Making The Semantic Web Work

From a linkedin Artificial Intelligence Group I am In. 
I commented on the post:

Paul Houle
Applying Schemas for Natural Language Processing, Distributed Systems, Classification and Text Mining and Data Lakes

Making The Semantic Web Work

James Kitching

Hi Paul

I have been working my way through your slide presentation which I am very much enjoying. I have so far got to slide 38 and have a number of comments (Although perhaps I should have waited till I got to the end!):

1) You mentioned the maturity of BPM in understanding and modelling processes. But you have (so far) not mentioned the far greater maturity of the discrete event simulation application area (see This is an area similar to the Allen Algebra you did mention (’s_interval_algebra) where you comment “A complete theory is not fully developed but their are some pretty good tools available”. I think it is likely that discrete event simulation tools will indirectly (after a descriptive transformation) fully support Allen Algebra . Discrete event simulation has grown out of manufacturing industry’s need for business process optimisation. BPM’s heritage has more grown from the administration and financial services industries and is far less mature. I believe discrete event simulation is closer to what you are implying as a possible eventual target application for the semantic web.

Discrete event simulation is quite a complex topic to understand. You can get a flavour of what it involves from the wikipedia article I have quoted. You can get an impression of what and why this would be applicable to AI research at and (the how is far more difficult – but see this website and blog for more). How and why is works is described in this lengthy link You can say more about this in that you can go on from using simulation and apply machine learning or genetic algorithms to optimise or experiment on a simulation using what if scenarios. This kind of technology could be used to develop tool usage application or capability stategies (See Professor Murray Shanahan’s article “The Brain’s Connective Core and its Role in Animal Cognition” Philosophical Transactions of the Royal Society B, vol. 367(1603) (2012), pp. 2704-2714.).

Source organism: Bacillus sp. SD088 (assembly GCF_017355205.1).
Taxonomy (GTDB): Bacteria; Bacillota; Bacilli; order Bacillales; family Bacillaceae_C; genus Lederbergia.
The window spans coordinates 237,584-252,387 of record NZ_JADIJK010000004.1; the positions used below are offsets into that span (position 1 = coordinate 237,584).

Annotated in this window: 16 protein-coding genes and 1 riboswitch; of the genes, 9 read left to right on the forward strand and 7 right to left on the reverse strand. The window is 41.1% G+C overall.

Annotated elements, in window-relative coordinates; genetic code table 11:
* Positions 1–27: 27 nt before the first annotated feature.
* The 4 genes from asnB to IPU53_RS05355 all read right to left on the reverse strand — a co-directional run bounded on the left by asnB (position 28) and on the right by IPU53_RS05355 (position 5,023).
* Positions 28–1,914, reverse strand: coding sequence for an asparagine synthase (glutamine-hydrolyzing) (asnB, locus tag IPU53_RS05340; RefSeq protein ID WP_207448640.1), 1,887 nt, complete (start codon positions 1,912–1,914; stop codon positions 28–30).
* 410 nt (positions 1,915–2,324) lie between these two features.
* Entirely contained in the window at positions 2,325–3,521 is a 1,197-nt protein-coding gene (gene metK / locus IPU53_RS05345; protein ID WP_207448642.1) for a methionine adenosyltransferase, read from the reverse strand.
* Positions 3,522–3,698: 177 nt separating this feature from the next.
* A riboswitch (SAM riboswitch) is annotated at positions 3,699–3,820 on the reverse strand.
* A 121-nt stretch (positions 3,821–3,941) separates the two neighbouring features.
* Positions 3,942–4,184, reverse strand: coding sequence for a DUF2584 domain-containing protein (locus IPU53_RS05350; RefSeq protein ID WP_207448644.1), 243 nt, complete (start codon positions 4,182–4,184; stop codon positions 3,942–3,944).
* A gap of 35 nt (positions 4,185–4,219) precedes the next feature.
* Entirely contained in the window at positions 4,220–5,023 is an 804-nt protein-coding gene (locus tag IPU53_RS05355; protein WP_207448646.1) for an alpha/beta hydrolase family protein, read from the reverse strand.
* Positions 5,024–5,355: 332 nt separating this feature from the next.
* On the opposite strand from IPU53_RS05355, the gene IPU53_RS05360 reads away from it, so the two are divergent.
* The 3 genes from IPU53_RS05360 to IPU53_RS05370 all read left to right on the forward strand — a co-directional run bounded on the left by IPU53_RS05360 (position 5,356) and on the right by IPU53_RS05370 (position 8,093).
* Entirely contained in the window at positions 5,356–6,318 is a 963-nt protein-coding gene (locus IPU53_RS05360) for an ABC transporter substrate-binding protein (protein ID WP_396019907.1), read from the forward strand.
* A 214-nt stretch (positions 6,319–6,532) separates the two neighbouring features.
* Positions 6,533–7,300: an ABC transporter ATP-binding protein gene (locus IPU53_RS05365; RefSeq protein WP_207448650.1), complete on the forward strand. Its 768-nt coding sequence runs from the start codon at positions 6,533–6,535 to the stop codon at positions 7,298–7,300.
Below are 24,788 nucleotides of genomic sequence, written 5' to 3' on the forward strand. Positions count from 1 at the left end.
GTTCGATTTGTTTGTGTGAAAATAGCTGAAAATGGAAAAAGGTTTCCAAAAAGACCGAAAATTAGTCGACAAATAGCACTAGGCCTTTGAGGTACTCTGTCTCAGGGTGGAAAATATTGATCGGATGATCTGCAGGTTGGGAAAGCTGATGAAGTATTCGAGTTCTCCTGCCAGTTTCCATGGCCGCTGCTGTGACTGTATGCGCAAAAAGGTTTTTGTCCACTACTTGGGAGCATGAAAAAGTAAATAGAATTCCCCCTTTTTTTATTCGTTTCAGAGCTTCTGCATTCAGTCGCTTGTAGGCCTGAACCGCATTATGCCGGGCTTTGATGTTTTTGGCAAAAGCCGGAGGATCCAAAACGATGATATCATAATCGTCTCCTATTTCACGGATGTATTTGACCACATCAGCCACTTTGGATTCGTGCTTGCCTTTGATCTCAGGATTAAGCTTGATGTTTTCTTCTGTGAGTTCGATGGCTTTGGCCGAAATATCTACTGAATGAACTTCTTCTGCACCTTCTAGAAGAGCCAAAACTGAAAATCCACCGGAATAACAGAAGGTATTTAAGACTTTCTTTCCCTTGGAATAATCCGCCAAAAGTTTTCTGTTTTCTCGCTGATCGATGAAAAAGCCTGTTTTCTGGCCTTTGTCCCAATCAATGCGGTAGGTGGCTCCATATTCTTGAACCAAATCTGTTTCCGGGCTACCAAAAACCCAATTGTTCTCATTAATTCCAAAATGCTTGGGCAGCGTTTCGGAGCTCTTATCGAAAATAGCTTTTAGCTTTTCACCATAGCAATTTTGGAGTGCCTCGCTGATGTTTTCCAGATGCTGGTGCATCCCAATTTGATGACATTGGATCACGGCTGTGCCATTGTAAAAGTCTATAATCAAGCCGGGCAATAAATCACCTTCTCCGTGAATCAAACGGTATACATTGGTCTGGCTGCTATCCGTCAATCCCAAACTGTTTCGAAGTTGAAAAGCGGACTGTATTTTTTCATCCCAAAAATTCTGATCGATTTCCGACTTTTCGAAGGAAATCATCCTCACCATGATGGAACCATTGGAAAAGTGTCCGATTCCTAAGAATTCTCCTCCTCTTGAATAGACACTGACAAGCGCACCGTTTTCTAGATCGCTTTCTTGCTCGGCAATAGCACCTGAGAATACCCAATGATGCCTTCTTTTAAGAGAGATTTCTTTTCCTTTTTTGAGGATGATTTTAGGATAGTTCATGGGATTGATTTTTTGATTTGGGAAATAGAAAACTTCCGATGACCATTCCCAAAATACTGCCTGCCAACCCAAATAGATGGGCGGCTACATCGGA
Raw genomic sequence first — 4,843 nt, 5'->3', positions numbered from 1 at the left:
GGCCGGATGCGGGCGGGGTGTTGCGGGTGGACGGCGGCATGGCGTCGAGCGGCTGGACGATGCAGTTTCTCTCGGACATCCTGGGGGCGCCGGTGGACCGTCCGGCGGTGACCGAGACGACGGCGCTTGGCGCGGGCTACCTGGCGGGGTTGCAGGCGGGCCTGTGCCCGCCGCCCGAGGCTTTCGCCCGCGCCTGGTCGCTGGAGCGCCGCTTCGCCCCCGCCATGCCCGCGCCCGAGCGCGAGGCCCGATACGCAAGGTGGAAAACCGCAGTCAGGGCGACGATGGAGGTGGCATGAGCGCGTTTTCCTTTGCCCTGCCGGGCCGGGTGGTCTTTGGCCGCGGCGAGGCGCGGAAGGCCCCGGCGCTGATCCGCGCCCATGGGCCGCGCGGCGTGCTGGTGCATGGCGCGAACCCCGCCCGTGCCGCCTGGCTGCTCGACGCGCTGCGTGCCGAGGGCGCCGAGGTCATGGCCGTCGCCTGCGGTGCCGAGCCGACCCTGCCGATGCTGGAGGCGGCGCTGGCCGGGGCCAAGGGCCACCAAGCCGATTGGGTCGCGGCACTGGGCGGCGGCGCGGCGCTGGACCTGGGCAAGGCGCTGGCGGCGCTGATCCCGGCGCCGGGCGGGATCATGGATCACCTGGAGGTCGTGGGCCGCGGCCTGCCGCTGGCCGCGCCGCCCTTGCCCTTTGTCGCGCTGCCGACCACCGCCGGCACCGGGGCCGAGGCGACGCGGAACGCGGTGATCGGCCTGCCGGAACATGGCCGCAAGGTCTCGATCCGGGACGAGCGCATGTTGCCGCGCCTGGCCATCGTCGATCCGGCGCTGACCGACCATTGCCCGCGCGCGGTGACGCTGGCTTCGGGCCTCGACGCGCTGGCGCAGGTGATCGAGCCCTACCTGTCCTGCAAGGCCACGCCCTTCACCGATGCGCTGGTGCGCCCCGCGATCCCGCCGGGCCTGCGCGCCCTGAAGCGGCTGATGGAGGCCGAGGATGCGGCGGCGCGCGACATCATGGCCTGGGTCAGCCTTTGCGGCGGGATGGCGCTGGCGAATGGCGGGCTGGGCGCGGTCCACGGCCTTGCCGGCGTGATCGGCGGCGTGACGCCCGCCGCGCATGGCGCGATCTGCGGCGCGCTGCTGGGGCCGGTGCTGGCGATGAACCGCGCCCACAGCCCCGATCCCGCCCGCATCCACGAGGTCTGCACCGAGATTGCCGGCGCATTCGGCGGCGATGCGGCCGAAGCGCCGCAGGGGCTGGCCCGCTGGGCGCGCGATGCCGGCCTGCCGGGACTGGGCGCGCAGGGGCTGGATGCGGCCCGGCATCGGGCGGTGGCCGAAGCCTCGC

I have this knowledge as I use to work for the Lanner Group. They are simulation tool company that grew from a branch of the IT department of British Leyland (originally the Austin motor company). They originally developed software to simulate and optimise the production activities within their car factory. Whilst at Lanner I worked on a project writing the specification to integrate Lanner’s Witness simulation engine into Popkin Software’s System Architect CASE tool. This application automated the translation of process models (in IDEF3 / BPM) with System Architect into animated 2D discrete event simulation models driven by the Lanner software.

For my part I am interested in developing an understanding and communication interface that has the capacity to merge and combine bootstrapped understanding (traditional linguistics / conceptual semantics) with an organic style / deep learning system modelled but modelled more on the skills of a language learning child .

Concerning how humans learn language and therefore what skills a computer might need I am just reading the PhD thesis of Barend Beekhuizen who recently completed his studies at Liden University in the Netherlands (reference I think so far that this is a really excellent common sense work in tackling the whole scope of the computerised language understanding problem, which so many have missed in the past.

As you implied elsewhere when you look across various areas of independent research the sum of understanding we actually have is far closer to achieving what is required than most people realise.

2) There appear to be a lot of very bright people still working on OWL. Yet you seem to have a very negative view of this technology for your area of research interest. Are these OWL researchers wrong or do they have other interests in applying OWL that do not currently appeal to you? If these people are interested in OWL for reasons that are not of interest to you what are these interests?

3) I believe that linguistic understanding needs to be grounded in association with a real world understanding and experience of the world and the objects and processes within it. Interesting / useful links:

As you will see if you read my website ( I am not currently an academic AI researcher, I am a commercial software engineer. You will also see that I would like obtain a PhD in this area and work ideally work in academia. I have been offered a PhD position based on a submission I made to Dr Behazad Bordbar and Dr Mark Lee from Birmingham University in the UK. Note the interests I have expressed above are beyond the scope of this original project. I would be very interested in seeking funding to be able to undertake this work full-time. I ideally want to work in an open source manner (see I am considering applying for EU seventh framework funding. It would assist my chances of obtaining funding to partner with other researchers in seeking this funding. I am very grateful for the support and interest Behazad and Mark have given me to try to develop and contribute in this research area. Depending on the terms of the finance I may manage to obtain and the scope of the work I seek to pursue they may be interested in continuing to support my research interests. I would further be interested in hearing from any other academics who might be interested in collaborating with me or assist me in pursuing an academic career.